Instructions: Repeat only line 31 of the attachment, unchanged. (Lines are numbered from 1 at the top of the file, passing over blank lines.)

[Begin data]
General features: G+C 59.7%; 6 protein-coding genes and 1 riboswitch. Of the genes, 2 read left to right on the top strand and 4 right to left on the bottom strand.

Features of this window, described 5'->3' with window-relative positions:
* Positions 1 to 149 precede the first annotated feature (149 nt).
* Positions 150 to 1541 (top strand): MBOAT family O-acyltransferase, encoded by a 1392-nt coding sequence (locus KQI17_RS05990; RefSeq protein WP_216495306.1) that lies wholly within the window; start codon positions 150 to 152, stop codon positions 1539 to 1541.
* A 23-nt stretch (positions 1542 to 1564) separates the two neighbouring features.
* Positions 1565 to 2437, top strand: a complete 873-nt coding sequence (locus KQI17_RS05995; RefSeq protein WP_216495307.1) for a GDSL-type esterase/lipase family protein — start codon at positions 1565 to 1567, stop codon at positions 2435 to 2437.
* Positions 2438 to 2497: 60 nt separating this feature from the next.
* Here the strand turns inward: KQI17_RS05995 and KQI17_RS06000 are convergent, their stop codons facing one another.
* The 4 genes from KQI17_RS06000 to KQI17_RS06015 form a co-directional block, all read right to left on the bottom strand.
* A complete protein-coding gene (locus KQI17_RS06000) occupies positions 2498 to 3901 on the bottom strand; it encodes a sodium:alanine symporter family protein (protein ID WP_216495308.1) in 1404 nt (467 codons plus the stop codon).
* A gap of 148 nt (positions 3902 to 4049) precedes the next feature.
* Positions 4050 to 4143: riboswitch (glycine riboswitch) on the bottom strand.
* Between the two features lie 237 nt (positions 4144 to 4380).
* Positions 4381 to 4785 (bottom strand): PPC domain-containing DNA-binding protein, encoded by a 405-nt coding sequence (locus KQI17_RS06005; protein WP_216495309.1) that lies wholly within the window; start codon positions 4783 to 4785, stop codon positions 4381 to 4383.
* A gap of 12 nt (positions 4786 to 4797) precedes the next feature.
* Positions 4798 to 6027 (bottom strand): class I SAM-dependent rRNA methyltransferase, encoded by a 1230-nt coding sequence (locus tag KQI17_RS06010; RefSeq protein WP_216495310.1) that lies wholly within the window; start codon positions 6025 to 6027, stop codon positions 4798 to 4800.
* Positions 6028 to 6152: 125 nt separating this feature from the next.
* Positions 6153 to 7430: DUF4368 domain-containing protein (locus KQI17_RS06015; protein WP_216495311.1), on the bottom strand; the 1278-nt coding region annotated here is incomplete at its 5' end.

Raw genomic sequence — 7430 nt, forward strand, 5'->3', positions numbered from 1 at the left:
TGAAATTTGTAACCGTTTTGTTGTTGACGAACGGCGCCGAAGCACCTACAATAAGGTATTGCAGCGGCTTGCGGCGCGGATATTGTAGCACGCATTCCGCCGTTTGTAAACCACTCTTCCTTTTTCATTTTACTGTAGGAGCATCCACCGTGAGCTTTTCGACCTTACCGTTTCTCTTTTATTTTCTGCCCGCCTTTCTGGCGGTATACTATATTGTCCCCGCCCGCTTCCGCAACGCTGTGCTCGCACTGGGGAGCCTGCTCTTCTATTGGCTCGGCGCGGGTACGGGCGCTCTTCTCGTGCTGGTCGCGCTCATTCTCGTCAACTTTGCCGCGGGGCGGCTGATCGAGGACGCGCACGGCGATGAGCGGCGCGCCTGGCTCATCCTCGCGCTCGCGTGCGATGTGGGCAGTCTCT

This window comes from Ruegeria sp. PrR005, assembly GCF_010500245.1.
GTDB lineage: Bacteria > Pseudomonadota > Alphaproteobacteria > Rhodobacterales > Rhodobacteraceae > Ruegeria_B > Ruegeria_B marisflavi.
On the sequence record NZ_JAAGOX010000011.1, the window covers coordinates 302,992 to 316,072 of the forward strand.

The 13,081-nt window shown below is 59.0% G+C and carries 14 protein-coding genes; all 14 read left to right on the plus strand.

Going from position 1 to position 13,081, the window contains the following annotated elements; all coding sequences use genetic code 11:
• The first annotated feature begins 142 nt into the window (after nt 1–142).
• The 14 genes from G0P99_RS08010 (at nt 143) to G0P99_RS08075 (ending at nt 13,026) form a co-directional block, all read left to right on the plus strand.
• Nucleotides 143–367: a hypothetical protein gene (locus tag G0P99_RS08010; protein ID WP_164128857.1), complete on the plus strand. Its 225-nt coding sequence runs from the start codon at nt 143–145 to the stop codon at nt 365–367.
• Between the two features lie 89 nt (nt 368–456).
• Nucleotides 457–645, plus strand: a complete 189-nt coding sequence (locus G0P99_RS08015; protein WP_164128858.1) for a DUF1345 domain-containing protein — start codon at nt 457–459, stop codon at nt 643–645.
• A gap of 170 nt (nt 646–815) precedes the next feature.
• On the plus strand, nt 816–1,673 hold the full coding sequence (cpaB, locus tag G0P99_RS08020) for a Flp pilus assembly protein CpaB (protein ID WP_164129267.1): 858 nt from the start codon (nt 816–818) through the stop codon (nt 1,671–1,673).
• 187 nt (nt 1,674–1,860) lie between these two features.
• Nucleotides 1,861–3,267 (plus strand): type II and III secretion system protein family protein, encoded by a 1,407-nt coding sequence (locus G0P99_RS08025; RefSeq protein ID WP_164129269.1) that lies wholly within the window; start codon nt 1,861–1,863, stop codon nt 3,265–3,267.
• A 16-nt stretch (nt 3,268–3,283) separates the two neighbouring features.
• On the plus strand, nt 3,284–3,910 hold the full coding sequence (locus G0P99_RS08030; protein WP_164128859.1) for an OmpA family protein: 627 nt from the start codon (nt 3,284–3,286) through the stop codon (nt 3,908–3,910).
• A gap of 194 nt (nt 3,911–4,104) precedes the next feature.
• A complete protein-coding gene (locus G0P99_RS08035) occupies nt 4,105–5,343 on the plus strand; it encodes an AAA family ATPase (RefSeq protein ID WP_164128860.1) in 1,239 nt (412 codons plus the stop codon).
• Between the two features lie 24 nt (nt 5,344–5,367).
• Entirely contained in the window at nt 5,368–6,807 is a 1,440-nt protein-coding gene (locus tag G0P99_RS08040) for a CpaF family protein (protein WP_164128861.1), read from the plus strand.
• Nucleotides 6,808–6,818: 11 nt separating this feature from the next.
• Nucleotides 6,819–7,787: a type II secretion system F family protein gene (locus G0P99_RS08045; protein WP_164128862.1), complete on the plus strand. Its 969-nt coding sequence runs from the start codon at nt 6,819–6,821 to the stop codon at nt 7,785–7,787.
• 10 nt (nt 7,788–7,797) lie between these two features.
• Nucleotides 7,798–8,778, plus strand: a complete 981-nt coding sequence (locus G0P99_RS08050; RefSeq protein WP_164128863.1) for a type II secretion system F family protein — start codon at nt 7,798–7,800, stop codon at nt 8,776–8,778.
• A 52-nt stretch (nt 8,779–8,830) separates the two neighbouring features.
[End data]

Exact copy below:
• A gap of 170 nt (nt 646–815) precedes the next feature.